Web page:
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Twitter Is Calling Out Trump's Dangerous Rhetoric After He Told Journalists To Kneel And Beg For Forgiveness

Twitter Is Calling Out Trump's Dangerous Rhetoric After He Told Journalists To Kneel And Beg For Forgiveness
NICHOLAS KAMM/AFP/Getty Images, @maggieNYT/Twitter

President Donald Trump's hatred of the media reared its ugly head again on Tuesday when Trump rehashed his "enemy of the people" trope, and Twitter gallantly fought back.

Trump's tantrum began with a savage attack on Nobel Prize-winning columnist Paul Krugman.

"Paul Krugman, of the Fake News New York Times, has lost all credibility, as has the Times itself, with his false and highly inaccurate writings on me," Trump wrote on Twitter. "He is obsessed with hatred, just as others are obsessed with how stupid he is. He said Market would crash, Only Record Highs!"

Trump then falsely claimed that the New York Times had previously apologized to him, which never happened, demanded a *second* one, and then ordered the paper's journalists to "get on on their knees" and grovel.

"I wonder if the New York Times will apologize to me a second time, as they did after the 2016 Election," Trump added. "But this one will have to be a far bigger & better apology. On this one they will have to get down on their knees & beg for forgiveness-they are truly the Enemy of the People!"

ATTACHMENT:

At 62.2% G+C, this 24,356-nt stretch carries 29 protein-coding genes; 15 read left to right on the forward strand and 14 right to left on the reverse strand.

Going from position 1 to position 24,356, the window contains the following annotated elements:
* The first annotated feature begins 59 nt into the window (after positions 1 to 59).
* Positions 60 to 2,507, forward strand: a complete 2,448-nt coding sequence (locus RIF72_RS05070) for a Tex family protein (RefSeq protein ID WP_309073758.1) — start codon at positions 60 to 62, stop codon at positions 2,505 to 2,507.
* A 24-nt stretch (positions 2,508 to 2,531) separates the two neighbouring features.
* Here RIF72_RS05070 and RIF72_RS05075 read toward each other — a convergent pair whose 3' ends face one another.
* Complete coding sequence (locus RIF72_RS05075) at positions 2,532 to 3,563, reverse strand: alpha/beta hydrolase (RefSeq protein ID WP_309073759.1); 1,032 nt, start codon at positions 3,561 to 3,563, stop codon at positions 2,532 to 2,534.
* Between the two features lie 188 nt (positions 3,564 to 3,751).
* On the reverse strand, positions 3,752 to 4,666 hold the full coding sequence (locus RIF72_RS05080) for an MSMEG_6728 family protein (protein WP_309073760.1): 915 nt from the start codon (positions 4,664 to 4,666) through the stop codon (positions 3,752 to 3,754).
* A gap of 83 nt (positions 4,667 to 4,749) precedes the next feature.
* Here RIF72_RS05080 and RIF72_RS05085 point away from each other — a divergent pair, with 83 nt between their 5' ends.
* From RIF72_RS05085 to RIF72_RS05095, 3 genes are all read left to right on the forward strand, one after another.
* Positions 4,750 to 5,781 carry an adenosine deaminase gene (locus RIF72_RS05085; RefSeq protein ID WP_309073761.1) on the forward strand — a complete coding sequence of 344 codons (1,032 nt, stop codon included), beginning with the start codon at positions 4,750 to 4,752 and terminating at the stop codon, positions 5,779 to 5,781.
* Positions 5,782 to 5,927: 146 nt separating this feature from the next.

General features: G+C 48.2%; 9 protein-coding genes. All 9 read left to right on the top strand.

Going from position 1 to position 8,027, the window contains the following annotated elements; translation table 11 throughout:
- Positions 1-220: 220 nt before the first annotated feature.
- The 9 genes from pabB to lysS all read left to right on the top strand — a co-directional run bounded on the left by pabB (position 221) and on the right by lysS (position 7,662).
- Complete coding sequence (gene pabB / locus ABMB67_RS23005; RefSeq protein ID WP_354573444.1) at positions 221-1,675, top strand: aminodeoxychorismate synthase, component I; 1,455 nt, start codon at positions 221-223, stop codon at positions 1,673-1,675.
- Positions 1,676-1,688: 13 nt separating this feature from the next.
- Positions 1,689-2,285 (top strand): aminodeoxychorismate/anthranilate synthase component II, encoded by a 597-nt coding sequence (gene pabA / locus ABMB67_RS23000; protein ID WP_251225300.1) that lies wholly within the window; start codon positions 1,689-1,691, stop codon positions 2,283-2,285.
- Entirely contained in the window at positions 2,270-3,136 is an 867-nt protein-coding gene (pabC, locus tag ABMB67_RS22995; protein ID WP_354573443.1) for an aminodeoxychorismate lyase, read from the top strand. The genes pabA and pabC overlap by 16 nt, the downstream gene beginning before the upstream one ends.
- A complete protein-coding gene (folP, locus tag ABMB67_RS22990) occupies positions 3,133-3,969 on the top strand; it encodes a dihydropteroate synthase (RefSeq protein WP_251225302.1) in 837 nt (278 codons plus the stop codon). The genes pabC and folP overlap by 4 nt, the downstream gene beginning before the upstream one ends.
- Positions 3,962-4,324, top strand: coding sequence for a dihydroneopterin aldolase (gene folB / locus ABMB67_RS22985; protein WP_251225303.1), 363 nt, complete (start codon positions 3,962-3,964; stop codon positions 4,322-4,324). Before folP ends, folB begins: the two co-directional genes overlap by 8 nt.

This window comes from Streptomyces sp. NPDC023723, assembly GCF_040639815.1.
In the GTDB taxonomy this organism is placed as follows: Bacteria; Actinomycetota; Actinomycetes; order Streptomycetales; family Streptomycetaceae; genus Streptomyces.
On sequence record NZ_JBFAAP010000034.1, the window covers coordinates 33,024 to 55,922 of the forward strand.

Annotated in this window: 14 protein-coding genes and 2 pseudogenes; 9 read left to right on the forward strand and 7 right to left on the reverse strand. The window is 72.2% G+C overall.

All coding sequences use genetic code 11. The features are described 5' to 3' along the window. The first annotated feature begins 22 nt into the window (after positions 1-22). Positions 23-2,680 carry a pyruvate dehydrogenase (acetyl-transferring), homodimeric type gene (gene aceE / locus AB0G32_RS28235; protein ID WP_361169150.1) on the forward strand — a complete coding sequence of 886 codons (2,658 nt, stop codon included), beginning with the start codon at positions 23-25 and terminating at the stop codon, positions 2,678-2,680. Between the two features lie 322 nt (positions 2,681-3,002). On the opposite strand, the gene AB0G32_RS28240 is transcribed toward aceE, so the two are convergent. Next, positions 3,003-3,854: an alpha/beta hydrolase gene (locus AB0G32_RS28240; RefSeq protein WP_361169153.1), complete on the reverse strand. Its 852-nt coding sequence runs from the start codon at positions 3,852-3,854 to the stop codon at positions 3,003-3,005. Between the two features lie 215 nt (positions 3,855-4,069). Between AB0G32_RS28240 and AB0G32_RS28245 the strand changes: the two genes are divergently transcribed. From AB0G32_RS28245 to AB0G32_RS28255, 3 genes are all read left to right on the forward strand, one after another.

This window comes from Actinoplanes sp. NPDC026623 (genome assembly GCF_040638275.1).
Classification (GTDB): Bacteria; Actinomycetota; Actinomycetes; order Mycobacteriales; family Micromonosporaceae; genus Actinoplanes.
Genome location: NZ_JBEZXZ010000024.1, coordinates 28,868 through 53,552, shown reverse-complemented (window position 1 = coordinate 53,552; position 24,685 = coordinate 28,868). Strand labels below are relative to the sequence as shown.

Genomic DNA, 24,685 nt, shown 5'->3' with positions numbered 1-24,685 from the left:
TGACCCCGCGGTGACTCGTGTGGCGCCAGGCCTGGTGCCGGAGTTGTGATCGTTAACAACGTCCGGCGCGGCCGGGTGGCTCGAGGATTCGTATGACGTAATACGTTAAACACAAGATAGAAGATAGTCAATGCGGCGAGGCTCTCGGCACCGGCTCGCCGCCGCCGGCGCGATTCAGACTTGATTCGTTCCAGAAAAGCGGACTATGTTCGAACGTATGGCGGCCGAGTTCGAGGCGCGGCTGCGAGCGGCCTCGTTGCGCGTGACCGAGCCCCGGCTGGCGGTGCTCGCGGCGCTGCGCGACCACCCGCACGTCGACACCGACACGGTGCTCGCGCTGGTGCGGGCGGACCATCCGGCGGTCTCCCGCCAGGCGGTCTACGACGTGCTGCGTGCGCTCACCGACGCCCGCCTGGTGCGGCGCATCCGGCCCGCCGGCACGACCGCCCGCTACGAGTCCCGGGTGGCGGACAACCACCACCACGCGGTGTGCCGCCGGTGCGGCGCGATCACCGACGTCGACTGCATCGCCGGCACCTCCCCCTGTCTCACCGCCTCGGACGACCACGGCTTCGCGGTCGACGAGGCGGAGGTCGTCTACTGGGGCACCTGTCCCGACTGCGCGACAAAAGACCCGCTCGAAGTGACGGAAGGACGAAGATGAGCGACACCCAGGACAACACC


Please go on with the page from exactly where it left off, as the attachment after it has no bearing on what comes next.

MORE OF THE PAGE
The New York Times was not happy.

The publication retweeted its rebuttal to previous attacks by the president, emphasizing Trump's dangerous authoritarian tone.

White House reporter Maggie Haberman, whose Times coverage of Trump often sparks his ire, mocked Trump.

Nailed it.

Prominent voices on social media made it very clear to Trump that his vitriol - and lies - are unacceptable.

This is not normal behavior.

Trump thinks that negative coverage is "fake." He is sorely mistaken.

This was the 28th time since last July that Trump has referred to the media as the "enemy of the people" on Twitter, and his words have consequences.

In December, Reporters Without Borders concluded in its annual report that the United States has joined the top five most dangerous countries in the world for journalists.

"The United States joined the ranks of the world's deadliest countries for the media this year, with a total of six journalists killed," the report said.

"Four journalists were among the five employees of the Capital Gazette, a local newspaper in Annapolis, Maryland, who were killed on 28 June when a man walked in and opened fire with a shotgun. He had been harassing the newspaper for six years on Twitter about a 2011 article that named him."
"It was the deadliest attack on a media outlet in the US in modern history. Two other journalists, a local TV anchor and cameraman, were killed by a falling tree while covering Subtropical Storm Alberto's extreme weather in North Carolina in May."